Randy knows GOD had him go through the negative to learn lessons, wisdom, and faith to set him up for all the positive he is doing today.  He is now an interventionist, a speaker, and shares his experiences along with Kevin Dixon both of  Intervention Now & Behavioral Health of Palm Beach. Randy and Lydia, his wife, continue to share their experience with addiction and recovery using their knowledge and experiences healing to help not only athletes but any family struggling with their journey to recovery.

The work Randy does is a true inspiration to many like myself and to many of my recovery friends like Vance Johnson, Kristin Walker, Marilyn Davis, Dr. Kevin Coughlin just to name a few. It is always a “breath of fresh air” when “God” brings certain people in our lives for however long or short and I am a firm believer for a purpose.

“We as advocates doing outreach see at times other advocates doing work but sometimes not from the heart, for a true calling,  just for an agenda.  Randy is NOT one of those people. He is open-minded, big-hearted and truly cares about those suffering or dying from drug addiction and tries to reach them and their families with HOPE and HELP. As he says; “The time is NOW, not tomorrow, or wait to try something else first. Stop ignoring what is right in front of you.”  Here is more of an in-depth look at the work Randy and Kevin do at Intervention Now.

 

Call us at our 24-hour toll-free number  1-(855) 943-5766

 

About Us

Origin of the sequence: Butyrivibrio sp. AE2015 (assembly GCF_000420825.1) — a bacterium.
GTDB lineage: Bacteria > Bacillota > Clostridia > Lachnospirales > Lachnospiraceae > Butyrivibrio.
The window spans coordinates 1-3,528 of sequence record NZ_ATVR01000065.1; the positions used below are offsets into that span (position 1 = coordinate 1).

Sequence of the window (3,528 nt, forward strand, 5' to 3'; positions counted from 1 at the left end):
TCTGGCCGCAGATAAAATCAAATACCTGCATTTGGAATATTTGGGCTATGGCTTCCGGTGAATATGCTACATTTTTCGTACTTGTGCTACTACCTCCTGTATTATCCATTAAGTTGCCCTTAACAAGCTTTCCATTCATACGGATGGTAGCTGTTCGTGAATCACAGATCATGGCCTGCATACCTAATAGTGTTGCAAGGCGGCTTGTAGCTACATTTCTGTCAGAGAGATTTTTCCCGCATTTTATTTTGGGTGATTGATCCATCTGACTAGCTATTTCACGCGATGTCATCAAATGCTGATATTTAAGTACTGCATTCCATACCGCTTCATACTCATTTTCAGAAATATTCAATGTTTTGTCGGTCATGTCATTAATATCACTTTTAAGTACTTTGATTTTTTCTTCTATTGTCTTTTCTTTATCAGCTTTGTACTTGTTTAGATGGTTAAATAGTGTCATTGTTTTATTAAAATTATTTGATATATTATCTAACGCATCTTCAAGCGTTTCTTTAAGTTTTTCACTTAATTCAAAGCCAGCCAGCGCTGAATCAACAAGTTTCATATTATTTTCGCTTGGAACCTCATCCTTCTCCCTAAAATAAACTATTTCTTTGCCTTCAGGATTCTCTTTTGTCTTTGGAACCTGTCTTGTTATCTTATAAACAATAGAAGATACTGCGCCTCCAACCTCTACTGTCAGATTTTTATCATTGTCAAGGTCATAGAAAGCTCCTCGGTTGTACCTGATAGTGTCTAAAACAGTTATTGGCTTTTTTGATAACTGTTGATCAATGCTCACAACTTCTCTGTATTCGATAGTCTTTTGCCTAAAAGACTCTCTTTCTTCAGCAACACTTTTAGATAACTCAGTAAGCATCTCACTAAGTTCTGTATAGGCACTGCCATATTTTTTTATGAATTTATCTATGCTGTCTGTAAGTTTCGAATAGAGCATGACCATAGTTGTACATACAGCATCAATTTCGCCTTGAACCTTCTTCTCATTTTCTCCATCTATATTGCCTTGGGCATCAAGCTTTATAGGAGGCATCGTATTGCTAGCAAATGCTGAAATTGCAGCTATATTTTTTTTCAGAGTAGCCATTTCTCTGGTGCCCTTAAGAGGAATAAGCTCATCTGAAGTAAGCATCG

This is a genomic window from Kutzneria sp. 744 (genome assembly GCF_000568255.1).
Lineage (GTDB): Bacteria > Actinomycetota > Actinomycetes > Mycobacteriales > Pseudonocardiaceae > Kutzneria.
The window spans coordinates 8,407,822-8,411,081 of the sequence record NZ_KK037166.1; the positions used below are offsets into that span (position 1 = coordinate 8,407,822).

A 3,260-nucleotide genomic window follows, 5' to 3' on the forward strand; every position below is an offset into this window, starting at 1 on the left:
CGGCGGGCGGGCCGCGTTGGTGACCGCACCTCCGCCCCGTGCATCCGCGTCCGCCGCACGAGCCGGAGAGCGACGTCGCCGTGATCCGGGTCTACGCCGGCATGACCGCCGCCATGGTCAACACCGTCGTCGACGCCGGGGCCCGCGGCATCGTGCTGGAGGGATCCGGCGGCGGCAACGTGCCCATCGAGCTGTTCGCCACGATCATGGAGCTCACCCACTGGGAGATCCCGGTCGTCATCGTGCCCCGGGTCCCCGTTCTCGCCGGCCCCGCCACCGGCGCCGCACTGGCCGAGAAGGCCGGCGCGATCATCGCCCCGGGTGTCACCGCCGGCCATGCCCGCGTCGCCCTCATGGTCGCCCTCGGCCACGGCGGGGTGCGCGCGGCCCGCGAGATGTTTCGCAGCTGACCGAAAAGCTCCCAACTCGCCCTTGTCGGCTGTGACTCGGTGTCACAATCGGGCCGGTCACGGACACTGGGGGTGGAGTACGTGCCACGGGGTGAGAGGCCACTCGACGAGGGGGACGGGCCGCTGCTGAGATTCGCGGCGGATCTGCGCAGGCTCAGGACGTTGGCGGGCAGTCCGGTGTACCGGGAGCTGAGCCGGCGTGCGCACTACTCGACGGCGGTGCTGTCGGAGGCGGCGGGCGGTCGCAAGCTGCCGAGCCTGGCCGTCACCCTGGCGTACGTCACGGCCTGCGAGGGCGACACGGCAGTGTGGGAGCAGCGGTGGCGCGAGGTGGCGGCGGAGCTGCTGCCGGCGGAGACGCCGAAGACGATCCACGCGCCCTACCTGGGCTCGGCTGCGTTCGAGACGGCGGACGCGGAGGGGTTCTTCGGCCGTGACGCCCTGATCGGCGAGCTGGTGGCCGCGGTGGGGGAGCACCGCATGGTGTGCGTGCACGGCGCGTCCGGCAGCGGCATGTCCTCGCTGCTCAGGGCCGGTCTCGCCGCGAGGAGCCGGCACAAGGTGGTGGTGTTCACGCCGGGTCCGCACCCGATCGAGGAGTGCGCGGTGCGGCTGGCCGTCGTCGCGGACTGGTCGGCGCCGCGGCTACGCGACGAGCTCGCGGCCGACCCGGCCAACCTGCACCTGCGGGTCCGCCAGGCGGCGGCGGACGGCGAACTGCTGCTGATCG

Intervention Now provides comprehensive intervention services to individuals who are struggling with a loved one’s drug or alcohol abuse. Our mission is to help you repair your relationship with your loved one and get them the help they need to get better in a dignified, compassionate and professional manner. Our professionals will work with you every step of the way to help ensure a calm, rational and productive dialogue in the pursuit of a positive end result to your loved one’s intervention.

Sensitive, Experienced, Professional Interventionists

Our interventionists understand the emotional and psychological turmoil that drugs and alcohol can inflict. Many of our team members are, themselves, survivors of substance abuse and addiction, whose loved ones had contacted us and we successfully organized an intervention on their behalf. Throughout our extensive years of experience, we’ve helped numerous individuals reconnect with their loved ones who were previously trapped in a holding pattern of drug or alcohol dependency.